An ounce of prevention is worth a pound of cure. -Benjamin Franklin
The great irony of beauty products is that we use them to look better. But once in a blue moon, the product we are using can inflict more harm than good. Take these four common examples, for instance:
Most self-tanners work by using dihydroxyacetone (DHA) as the main ingredient. Unfortunately, according to a 2007 study published in Germany, DHA causes the skin to release 180% more free radicals once being exposed to the sun – resulting in damage down the line.
This means you must avoid using self-tanner for “base color” before going out in the sun. Although, truth be told, artificial “base color” doesn’t help shield from the sun anyway, now you have two reasons skip this step! Also, sunscreen is extremely important when you have used DHA-containing self-tanners within the past 24 hours.
Keep in mind that this is still less damage than is inflicted with UV light, so don’t take this as a sign you should go tanning! Instead, if you must be tan, think about using bronzer, or applying your self-tanner solely at night, and being religious about using sunscreen the next day.
2. Lip gloss without SPF.
According to Dr. Christine Brown, a dermatologist at Baylor University Medical Center in Dallas, “These lip glosses can make more of the light rays penetrate directly through the skin instead of getting reflected off of the skin’s surface.” Which, at worst, can lead to “…the degeneration of collagen and elastin — which leads to a loss of lip fullness and increased lines — and an increased risk of skin cancer,” according to Dr. Leslie Baumann, Chief of the Department of Cosmetic Dermatology at the University of Miami and author of The Skin Type Solution.
In other words, for better lips tomorrow, stick to a lipstick or gloss with SPF today. I’m saving my lip glosses without SPF for nighttime use only! My daytime favorites now include Clinique Moisture Surge Lipstick SPF 15 and Neutrogena Moisture Surge Lipgloss with SPF 20 ($12.00 for two, Amazon.com).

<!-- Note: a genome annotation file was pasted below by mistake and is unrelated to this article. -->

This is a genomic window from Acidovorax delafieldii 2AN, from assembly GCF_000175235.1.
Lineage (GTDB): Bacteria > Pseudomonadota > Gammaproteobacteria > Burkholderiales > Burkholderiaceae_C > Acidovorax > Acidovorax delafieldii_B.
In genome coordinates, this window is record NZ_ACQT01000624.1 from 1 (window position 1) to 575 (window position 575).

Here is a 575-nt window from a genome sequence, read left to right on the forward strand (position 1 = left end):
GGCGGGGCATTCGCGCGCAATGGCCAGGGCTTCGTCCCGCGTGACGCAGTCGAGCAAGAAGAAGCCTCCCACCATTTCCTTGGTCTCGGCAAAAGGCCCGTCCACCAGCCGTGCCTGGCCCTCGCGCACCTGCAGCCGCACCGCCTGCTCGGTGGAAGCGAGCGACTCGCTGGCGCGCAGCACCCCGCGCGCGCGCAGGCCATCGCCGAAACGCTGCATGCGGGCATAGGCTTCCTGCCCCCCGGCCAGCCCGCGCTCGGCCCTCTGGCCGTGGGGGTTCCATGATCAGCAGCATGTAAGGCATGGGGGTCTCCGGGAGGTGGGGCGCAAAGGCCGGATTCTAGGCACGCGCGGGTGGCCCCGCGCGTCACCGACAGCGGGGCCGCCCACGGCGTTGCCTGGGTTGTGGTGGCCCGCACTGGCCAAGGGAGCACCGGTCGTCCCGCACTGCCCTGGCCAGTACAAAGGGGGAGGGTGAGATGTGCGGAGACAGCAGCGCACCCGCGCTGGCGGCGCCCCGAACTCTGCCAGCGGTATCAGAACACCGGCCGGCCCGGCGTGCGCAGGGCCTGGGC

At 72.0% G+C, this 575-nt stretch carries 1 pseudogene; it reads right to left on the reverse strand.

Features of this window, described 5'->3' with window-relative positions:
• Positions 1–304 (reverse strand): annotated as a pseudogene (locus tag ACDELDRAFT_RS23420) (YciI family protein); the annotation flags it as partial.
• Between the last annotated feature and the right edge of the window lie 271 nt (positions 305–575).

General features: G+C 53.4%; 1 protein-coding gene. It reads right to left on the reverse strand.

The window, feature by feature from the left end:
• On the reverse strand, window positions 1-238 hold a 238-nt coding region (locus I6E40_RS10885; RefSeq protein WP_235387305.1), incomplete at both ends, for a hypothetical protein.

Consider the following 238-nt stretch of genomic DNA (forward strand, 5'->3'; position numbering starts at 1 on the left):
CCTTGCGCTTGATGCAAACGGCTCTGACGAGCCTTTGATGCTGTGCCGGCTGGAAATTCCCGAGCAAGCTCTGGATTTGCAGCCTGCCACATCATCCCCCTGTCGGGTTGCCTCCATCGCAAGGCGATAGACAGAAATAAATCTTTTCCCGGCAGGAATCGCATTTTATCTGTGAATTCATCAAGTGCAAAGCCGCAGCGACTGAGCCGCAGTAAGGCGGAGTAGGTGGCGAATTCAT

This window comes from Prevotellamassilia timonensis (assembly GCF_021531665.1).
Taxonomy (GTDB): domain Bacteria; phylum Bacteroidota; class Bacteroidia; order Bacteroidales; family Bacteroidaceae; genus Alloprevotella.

3. Apricot scrub.
The reason? Apricot granules tend to have rough, almost triangular, edges. When apricot scrub is applied roughly, it can actually rip or stretch the pores. For this reason, it is best to stick with dermatologist-administered microdermabrasion or a different scrub, like my personal favorite, NIA 24 Physical Cleansing Scrub ($26.50,Amazon.com).
4. Pore Strips
The pore strip was my original skin sin: I applied it to my face, thinking I would have clear pores. One box of pore strips later, and I have been succumbed to a lifetime of needing to clean out my pores.
The reason? Pore strips contain a hairspray-like substance on one side. It sticks to the material within your pores, but when you rip the strip off, it stretches the pore. Over time, this leads to enlarged pores, in which material collects, leaving you with a nose filled with blackheads. Best to stick with these methods for making your pores look smaller!
Everyone’s all about safety these days, avoiding things like phthalates and certain plastics. Yet keep in mind that “all-natural” doesn’t necessary mean “all-safe” (apricot scrub, poison ivy, you get the point). Pay attention to news and advice from experts and sources you trust!
Stay tuned: Tomorrow – September 2, 2011 – at noon EST I’ll reveal the 10 Secrets Cosmetics Companies Don’t Want You to Know. I guarantee you haven’t heard most of these before! :-)
Other Posts & Sites You Might Enjoy
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- Spotlight On: Sodium Lauryl Sulfate
- 4 Common Skin Care Products to Avoid for Great Skin
- Is Your Dry Cleaning Habit Bad for Your Skin?
Founder and CEO Nicki Zevola started FutureDerm as a medical (M.D.) student studying to be a dermatologist. She is an award-winning scientific researcher and writer. She currently is concentrating on FutureDerm and developing FutureDerm's one-of-a-kind products. She can be found on Google+ and Twitter.View all Nicki Zevola posts.
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